One of the certainties of living is that, no matter who you are, how successful you have been or what privileges you were born into – or earned, you will face obstacles and challenges at some point on your path through life. And we know that further success is largely dependent on the way you respond to those challenges.
In the past year in particular, I’ve learned the value of developing “stress resilience,” that ability to bounce back, overcome the difficulties, learn from the mistakes and failures and move forward.
There are habits that you can develop that will help you build your resilience in such a way that you are better prepared to handle life’s curve balls. These practices have helped me, so I want to share them:
- Get more sleep. A large percentage of Americans suffer from sleep deprivation, which impairs cognitive ability, decision-making, empathy, impulse control and the quality of relationships, to name a few. Recognizing that I was one of those people, I began 18 months ago to track my sleep, using a Jawbone device. It took me a year of raising my awareness and measuring to increase my average sleep from about 5 hours a night to over 7 hours. (7-9 hours is the requirement for most of us).
- Move more. Make it a priority in your life to find a type of movement or exercise that you enjoy: walking, dancing, Yoga, the Martial Arts, biking—or mix it up. Get a buddy if you have to, to help keep you on track with your schedule. Make an appointment with yourself and keep it like any other commitment. Learn some quick stretch moves or energy-boosting moves that you can do throughout the day. Every little bit helps.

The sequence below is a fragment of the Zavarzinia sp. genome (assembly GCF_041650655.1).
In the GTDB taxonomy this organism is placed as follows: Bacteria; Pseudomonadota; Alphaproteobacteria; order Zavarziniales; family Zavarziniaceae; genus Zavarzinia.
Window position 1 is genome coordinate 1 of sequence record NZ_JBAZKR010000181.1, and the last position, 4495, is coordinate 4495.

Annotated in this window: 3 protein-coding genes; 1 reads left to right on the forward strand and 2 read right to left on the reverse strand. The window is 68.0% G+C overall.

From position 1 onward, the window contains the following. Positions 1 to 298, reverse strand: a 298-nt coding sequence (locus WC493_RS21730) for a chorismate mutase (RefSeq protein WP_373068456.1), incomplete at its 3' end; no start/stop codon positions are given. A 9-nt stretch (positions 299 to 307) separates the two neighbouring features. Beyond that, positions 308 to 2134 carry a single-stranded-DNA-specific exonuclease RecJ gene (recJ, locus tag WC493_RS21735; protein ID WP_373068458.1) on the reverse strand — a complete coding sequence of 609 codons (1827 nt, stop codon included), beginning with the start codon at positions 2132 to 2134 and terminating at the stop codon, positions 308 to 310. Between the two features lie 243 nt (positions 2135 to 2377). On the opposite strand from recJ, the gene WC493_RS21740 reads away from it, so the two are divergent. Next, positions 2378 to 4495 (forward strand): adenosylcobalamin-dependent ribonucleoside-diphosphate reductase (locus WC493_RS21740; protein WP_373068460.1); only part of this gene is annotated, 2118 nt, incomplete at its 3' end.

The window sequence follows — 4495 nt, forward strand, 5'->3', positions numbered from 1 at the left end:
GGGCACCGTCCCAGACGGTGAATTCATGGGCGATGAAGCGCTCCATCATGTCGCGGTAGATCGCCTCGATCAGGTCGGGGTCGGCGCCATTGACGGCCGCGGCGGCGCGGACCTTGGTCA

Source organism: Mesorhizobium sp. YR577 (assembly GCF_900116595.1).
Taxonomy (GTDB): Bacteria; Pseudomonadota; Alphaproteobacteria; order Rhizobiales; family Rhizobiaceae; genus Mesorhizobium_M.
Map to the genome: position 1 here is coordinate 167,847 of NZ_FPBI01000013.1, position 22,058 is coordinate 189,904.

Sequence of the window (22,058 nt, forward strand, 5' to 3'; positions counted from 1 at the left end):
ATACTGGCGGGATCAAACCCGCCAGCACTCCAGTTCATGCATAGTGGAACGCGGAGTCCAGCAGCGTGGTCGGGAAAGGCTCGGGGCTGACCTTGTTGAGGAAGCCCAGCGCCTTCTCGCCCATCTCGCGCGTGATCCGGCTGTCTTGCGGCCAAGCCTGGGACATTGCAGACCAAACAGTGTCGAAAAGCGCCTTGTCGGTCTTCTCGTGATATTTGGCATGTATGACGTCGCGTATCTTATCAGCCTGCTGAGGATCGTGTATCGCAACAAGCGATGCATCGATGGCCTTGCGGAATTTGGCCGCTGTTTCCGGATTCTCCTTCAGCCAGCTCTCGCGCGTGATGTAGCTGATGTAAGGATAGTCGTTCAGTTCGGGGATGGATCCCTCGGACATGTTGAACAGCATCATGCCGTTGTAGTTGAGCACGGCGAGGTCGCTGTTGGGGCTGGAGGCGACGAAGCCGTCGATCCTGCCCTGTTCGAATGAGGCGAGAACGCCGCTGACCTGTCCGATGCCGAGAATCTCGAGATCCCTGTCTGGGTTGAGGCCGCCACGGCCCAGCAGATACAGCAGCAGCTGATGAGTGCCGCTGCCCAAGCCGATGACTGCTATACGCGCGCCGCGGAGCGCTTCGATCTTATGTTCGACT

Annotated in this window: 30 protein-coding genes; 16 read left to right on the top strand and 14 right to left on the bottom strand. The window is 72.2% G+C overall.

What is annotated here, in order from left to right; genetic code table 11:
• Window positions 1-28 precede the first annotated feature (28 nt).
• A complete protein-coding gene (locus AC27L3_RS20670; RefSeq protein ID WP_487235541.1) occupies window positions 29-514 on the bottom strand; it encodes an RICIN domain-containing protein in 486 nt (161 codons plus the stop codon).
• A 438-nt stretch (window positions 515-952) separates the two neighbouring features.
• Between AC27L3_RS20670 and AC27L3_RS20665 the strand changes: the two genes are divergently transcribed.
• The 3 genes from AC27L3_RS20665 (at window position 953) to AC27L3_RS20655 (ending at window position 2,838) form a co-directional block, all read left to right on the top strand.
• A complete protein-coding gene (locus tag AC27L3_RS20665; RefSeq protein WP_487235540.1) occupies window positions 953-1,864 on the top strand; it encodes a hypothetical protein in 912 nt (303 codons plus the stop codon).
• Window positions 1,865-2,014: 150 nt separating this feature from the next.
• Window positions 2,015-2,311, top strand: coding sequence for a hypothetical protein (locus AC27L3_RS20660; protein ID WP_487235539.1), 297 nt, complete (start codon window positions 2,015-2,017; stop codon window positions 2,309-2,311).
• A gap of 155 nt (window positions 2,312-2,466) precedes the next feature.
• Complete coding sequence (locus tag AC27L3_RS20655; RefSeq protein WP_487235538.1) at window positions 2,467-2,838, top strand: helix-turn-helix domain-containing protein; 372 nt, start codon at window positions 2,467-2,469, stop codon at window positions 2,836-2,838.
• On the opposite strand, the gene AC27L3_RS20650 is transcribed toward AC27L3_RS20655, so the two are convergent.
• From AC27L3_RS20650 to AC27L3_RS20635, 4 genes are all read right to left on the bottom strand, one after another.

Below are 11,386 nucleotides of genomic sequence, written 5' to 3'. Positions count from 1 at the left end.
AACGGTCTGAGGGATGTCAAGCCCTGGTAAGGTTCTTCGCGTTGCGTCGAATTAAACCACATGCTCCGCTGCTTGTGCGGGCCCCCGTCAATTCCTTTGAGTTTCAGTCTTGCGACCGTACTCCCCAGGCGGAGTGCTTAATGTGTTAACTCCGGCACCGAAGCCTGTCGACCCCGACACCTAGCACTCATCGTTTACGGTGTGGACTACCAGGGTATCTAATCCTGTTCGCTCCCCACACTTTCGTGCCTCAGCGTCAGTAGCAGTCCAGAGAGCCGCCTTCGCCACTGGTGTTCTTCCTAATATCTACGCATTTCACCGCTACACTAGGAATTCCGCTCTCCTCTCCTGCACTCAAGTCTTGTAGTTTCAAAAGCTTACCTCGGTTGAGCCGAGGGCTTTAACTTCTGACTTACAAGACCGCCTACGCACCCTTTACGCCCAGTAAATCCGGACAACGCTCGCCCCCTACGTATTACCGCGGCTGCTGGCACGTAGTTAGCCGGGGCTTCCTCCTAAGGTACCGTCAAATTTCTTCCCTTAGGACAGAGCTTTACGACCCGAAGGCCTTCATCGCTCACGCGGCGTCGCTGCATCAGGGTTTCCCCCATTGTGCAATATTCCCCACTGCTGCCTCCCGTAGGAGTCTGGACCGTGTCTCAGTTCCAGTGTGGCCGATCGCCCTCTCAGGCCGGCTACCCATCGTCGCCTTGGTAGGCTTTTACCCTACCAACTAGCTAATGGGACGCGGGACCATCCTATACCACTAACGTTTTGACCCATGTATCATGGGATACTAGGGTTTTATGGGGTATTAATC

- Learn to breathe. Become aware of the pace and tenor of your breathing. Most of us breathe in quick, shallow bursts. Stop and take a deep breath whenever you think of it—and certainly when you are feeling anger, anxiety, frustration or fear. It is surprising how instantly this helps.
- Practice mindfulness or meditation. Just take five minutes to close your eyes and be still. Notice sounds, smells, and other sensations around you. Tune in to your thoughts and replace them with something that brings you joy, like a favorite vacation spot, a fond memory or a special loved one. Learning to meditate has made the biggest difference in my life when it comes to rolling with the punches.
- Create a Gratitude Practice. Be more grateful for the people and things in your life that matter. And make a habit of expressing it more. Writing in a daily journal about what you appreciate will help you to focus more attention on the good things in your life. When I do this consistently before I go to sleep (using my Gratitude Journal), I sleep better! It’s so much healthier for you than watching the late news, which is largely negative, and a stressful way to enter what should be restful, restorative time.
Those are the top five ways that I’ve built more stress resilience in my life in the past few years. If you do none of these, just start with one, adding another when the first becomes a habit. If you already have some great habits around managing your stress, consider adding another.
Either way, I’d love to hear from you about your experiences with these or other practices. What works best for you?
If you’d like to know more about balancing work and fun in your life, join me on my upcoming webinar: Balancing Work/Life: 10 Keys to Take Back Control.